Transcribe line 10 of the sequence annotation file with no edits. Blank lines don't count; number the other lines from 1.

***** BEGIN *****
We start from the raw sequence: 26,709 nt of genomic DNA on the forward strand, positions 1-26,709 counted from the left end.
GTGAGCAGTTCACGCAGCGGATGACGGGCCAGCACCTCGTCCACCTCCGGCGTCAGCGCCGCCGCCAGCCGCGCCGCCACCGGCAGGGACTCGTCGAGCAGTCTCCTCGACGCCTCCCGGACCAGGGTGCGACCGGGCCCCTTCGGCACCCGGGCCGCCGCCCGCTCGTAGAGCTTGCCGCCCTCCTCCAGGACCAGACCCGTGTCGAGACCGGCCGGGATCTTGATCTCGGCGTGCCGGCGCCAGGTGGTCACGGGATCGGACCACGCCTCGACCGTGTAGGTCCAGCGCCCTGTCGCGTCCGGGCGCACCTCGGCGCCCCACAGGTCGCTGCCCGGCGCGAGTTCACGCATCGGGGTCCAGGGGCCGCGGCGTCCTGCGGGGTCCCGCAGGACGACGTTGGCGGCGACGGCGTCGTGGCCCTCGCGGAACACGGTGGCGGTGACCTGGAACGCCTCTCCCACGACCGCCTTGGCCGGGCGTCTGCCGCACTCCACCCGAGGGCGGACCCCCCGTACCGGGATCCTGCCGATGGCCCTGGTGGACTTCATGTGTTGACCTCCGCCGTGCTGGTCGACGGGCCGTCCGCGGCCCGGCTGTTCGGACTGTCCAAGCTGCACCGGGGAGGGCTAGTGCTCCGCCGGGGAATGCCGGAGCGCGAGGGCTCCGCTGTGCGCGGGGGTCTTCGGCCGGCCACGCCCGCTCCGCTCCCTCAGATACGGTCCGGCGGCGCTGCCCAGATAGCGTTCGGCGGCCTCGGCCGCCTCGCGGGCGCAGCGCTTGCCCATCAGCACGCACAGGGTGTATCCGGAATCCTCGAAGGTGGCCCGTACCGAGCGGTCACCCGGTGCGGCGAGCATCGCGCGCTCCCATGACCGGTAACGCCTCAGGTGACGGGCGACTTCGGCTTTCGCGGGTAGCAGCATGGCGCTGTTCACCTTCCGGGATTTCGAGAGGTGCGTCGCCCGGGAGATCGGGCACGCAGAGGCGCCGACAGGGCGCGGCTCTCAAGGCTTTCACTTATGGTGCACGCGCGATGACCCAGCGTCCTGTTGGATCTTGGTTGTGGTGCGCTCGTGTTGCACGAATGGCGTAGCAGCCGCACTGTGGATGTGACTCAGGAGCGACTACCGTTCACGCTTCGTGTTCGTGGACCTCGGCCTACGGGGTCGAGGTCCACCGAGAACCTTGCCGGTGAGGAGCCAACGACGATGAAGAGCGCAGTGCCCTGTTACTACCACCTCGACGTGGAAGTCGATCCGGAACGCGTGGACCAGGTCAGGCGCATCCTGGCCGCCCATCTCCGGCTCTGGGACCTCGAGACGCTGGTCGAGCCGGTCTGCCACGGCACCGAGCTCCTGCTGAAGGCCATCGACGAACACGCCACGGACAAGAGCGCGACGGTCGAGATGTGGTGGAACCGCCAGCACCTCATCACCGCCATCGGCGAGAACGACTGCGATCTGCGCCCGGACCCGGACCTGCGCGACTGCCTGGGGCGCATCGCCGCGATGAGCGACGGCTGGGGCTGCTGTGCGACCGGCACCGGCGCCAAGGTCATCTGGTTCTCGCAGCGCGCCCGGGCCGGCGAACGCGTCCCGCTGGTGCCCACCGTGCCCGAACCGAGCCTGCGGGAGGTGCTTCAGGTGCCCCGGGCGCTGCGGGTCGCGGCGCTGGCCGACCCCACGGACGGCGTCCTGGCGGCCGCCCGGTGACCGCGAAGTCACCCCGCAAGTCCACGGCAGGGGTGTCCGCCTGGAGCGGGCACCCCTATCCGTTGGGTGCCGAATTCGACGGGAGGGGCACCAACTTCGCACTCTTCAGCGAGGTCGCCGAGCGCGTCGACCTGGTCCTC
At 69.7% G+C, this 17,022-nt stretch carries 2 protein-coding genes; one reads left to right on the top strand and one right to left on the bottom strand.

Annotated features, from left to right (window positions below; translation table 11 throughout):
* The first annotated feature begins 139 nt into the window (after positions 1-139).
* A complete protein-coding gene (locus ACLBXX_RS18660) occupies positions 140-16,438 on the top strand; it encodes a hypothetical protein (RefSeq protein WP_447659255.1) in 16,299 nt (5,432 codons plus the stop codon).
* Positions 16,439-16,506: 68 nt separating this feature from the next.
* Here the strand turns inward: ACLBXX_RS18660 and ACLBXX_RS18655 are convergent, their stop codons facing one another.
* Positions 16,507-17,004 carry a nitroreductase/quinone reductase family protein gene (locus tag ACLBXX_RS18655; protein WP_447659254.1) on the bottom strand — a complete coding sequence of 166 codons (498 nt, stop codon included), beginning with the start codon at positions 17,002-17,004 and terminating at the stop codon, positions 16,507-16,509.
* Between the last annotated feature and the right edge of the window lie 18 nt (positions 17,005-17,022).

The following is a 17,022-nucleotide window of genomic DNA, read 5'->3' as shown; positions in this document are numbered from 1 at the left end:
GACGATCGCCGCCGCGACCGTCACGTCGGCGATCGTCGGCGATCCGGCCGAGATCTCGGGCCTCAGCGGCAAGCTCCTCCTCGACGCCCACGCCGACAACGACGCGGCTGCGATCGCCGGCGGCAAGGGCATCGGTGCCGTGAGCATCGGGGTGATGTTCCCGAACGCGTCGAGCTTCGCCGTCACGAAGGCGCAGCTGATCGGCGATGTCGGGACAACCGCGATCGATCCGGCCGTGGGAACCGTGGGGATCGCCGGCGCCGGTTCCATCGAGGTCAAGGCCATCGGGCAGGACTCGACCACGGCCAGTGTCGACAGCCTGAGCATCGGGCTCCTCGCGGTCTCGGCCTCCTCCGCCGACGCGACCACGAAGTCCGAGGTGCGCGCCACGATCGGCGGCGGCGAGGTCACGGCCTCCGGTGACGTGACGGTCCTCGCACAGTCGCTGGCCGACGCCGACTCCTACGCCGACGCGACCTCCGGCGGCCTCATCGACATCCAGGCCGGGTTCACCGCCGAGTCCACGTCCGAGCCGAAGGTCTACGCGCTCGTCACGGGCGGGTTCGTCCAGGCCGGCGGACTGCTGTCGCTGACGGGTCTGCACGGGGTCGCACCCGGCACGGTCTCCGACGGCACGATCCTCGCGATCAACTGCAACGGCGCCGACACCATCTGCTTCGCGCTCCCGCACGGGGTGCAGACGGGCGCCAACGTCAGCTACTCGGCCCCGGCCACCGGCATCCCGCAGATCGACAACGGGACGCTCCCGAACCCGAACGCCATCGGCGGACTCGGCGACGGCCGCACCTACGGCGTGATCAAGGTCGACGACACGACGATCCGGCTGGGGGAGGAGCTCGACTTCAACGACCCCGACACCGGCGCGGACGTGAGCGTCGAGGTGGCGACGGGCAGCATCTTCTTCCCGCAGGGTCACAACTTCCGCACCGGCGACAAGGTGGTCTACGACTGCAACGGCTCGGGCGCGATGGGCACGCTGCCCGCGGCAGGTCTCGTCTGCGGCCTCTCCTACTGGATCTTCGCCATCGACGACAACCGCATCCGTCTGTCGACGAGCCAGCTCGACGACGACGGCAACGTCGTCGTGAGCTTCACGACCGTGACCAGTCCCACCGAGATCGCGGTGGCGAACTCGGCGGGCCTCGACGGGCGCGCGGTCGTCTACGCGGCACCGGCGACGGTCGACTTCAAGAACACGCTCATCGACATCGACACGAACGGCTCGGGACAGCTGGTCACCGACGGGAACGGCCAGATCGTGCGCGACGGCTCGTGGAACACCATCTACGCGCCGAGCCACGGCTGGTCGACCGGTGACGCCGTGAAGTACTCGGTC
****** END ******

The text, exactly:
* Between the last annotated feature and the right edge of the window lie 18 nt (positions 17,005-17,022).